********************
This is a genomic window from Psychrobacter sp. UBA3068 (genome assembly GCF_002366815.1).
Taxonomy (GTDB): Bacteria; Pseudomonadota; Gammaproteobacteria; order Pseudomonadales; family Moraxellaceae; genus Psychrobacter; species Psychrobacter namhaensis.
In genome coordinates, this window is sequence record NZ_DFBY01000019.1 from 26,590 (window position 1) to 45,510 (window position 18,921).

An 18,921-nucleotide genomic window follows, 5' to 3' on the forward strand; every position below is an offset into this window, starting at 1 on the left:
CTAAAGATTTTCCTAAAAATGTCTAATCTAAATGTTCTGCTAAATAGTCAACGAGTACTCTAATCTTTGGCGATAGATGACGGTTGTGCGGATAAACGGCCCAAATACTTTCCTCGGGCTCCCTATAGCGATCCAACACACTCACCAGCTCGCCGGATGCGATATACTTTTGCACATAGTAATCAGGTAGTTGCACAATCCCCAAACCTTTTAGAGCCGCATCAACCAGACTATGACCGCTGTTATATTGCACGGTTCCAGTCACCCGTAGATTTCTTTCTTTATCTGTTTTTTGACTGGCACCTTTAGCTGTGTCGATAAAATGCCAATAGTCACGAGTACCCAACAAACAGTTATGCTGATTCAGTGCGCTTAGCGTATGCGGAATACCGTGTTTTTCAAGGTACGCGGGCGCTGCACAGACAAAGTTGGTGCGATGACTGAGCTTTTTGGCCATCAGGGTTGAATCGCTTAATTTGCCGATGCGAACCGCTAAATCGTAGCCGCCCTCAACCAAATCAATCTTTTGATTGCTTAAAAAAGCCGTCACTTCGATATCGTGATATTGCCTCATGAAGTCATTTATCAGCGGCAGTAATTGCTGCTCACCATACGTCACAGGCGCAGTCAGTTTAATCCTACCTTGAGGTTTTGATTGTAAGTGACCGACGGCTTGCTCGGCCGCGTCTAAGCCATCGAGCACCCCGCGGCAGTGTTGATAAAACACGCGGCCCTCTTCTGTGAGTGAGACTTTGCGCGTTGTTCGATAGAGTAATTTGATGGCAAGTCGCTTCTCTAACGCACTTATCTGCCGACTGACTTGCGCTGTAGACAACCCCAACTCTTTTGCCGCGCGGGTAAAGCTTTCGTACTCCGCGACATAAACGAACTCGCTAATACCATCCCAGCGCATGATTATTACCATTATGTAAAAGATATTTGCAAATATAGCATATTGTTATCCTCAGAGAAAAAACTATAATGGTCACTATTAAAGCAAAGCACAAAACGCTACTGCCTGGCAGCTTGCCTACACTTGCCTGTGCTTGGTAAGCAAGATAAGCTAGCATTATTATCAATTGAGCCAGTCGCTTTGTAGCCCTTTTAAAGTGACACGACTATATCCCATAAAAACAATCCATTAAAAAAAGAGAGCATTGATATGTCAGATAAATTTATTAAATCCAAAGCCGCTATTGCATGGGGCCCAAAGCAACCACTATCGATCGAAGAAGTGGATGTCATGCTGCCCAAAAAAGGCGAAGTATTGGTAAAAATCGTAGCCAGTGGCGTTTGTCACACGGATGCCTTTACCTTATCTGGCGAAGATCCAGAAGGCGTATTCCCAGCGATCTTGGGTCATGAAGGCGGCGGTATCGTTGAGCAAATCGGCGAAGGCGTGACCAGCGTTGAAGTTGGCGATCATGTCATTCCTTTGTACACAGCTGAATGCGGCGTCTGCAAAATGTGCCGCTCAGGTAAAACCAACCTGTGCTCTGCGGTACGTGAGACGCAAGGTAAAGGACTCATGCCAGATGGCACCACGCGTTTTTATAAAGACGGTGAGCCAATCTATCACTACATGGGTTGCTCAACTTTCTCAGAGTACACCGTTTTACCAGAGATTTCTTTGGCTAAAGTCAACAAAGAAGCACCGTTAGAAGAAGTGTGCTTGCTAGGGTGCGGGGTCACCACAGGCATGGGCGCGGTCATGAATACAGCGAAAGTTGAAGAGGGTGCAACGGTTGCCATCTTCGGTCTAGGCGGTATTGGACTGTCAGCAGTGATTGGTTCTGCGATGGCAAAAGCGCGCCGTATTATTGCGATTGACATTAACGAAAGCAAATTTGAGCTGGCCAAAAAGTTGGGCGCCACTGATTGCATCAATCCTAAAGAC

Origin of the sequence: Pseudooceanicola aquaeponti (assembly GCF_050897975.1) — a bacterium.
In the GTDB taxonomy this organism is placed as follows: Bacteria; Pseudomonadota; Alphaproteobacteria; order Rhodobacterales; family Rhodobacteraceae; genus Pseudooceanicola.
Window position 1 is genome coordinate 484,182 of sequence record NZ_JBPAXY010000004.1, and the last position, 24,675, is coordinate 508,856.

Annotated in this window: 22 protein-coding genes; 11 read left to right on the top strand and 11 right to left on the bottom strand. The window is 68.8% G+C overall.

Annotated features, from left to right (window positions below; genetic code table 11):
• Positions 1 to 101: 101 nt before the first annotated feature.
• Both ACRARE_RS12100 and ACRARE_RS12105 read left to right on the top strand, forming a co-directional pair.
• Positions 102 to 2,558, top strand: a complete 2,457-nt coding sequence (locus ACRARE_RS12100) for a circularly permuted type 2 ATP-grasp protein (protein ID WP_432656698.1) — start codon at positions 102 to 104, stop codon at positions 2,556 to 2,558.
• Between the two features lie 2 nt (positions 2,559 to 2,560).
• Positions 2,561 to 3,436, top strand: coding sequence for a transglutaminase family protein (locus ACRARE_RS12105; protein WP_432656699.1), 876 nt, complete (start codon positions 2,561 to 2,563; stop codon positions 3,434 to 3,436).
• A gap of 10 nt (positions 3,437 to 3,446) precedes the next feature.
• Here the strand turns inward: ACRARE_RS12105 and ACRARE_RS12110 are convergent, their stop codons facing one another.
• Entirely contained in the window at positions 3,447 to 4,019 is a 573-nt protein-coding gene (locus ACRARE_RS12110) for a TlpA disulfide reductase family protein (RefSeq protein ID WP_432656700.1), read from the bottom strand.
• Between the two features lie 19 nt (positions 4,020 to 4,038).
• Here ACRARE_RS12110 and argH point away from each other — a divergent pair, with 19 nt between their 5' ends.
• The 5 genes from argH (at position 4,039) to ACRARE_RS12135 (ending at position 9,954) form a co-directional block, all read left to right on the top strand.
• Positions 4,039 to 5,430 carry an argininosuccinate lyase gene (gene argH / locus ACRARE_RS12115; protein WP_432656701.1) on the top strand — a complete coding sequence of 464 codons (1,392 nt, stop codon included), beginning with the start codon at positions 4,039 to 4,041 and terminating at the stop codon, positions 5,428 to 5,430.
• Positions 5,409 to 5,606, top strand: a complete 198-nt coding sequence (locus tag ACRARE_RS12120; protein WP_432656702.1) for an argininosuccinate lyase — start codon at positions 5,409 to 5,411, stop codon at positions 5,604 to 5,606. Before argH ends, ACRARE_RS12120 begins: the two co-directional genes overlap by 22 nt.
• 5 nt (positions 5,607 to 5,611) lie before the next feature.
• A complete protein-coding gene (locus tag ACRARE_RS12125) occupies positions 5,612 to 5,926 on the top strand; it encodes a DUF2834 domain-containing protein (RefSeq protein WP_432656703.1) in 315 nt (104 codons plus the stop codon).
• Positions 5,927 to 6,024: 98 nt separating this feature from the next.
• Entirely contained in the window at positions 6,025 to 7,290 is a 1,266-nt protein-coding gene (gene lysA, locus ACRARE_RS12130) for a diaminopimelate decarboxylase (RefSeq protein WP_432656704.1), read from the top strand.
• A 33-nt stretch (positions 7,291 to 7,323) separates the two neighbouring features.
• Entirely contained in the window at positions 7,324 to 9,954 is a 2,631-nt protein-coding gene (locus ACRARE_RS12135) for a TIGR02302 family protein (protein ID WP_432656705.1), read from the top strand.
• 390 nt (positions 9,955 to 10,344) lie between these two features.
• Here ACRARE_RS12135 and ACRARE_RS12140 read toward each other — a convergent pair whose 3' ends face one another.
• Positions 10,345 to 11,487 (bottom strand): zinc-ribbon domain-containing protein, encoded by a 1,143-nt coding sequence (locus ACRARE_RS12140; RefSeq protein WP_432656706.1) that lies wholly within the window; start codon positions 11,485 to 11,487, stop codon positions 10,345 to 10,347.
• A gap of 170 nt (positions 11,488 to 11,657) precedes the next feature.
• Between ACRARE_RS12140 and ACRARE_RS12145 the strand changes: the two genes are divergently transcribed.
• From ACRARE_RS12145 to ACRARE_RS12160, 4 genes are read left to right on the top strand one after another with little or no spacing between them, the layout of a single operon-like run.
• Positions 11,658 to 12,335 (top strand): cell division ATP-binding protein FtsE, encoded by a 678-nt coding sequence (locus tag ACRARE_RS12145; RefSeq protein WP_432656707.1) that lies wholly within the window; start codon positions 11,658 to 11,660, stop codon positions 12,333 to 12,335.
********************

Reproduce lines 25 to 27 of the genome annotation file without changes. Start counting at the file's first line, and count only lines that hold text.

• A complete protein-coding gene (locus tag ACRARE_RS12125) occupies positions 5,612 to 5,926 on the top strand; it encodes a DUF2834 domain-containing protein (RefSeq protein WP_432656703.1) in 315 nt (104 codons plus the stop codon).
• Positions 5,927 to 6,024: 98 nt separating this feature from the next.
• Entirely contained in the window at positions 6,025 to 7,290 is a 1,266-nt protein-coding gene (gene lysA, locus ACRARE_RS12130) for a diaminopimelate decarboxylase (RefSeq protein WP_432656704.1), read from the top strand.